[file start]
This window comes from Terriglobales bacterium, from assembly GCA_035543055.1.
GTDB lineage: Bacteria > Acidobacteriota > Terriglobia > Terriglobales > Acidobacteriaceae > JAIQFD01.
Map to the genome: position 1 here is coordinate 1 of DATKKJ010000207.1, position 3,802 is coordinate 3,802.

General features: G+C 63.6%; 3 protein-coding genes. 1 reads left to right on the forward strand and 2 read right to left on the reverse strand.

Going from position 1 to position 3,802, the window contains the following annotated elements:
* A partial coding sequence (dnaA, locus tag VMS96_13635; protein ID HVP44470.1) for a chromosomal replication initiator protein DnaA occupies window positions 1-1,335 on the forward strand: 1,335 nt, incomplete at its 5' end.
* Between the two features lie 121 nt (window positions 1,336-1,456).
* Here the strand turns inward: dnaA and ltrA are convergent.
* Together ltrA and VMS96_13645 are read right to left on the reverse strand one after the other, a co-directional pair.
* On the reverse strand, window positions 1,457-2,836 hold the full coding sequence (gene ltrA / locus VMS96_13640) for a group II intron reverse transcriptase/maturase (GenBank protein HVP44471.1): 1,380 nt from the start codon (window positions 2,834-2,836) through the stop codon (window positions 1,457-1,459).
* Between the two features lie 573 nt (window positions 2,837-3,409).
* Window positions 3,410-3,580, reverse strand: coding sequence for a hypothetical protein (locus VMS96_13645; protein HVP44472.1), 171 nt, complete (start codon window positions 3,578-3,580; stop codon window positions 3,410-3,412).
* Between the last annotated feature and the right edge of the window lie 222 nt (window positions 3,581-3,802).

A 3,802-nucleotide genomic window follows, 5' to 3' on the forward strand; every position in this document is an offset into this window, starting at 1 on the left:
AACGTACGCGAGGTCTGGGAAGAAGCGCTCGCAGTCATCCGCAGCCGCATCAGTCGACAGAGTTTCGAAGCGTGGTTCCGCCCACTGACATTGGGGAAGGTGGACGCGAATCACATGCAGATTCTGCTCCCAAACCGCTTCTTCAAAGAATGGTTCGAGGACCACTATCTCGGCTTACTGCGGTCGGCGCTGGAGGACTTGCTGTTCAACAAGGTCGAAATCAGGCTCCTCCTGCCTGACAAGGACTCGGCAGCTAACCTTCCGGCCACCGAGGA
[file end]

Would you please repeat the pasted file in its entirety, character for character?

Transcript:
This window comes from Terriglobales bacterium, from assembly GCA_035543055.1.
GTDB lineage: Bacteria > Acidobacteriota > Terriglobia > Terriglobales > Acidobacteriaceae > JAIQFD01.
Map to the genome: position 1 here is coordinate 1 of DATKKJ010000207.1, position 3,802 is coordinate 3,802.

General features: G+C 63.6%; 3 protein-coding genes. 1 reads left to right on the forward strand and 2 read right to left on the reverse strand.

Going from position 1 to position 3,802, the window contains the following annotated elements:
* A partial coding sequence (dnaA, locus tag VMS96_13635; protein ID HVP44470.1) for a chromosomal replication initiator protein DnaA occupies window positions 1-1,335 on the forward strand: 1,335 nt, incomplete at its 5' end.
* Between the two features lie 121 nt (window positions 1,336-1,456).
* Here the strand turns inward: dnaA and ltrA are convergent.
* Together ltrA and VMS96_13645 are read right to left on the reverse strand one after the other, a co-directional pair.
* On the reverse strand, window positions 1,457-2,836 hold the full coding sequence (gene ltrA / locus VMS96_13640) for a group II intron reverse transcriptase/maturase (GenBank protein HVP44471.1): 1,380 nt from the start codon (window positions 2,834-2,836) through the stop codon (window positions 1,457-1,459).
* Between the two features lie 573 nt (window positions 2,837-3,409).
* Window positions 3,410-3,580, reverse strand: coding sequence for a hypothetical protein (locus VMS96_13645; protein HVP44472.1), 171 nt, complete (start codon window positions 3,578-3,580; stop codon window positions 3,410-3,412).
* Between the last annotated feature and the right edge of the window lie 222 nt (window positions 3,581-3,802).

A 3,802-nucleotide genomic window follows, 5' to 3' on the forward strand; every position in this document is an offset into this window, starting at 1 on the left:
AACGTACGCGAGGTCTGGGAAGAAGCGCTCGCAGTCATCCGCAGCCGCATCAGTCGACAGAGTTTCGAAGCGTGGTTCCGCCCACTGACATTGGGGAAGGTGGACGCGAATCACATGCAGATTCTGCTCCCAAACCGCTTCTTCAAAGAATGGTTCGAGGACCACTATCTCGGCTTACTGCGGTCGGCGCTGGAGGACTTGCTGTTCAACAAGGTCGAAATCAGGCTCCTCCTGCCTGACAAGGACTCGGCAGCTAACCTTCCGGCCACCGAGGA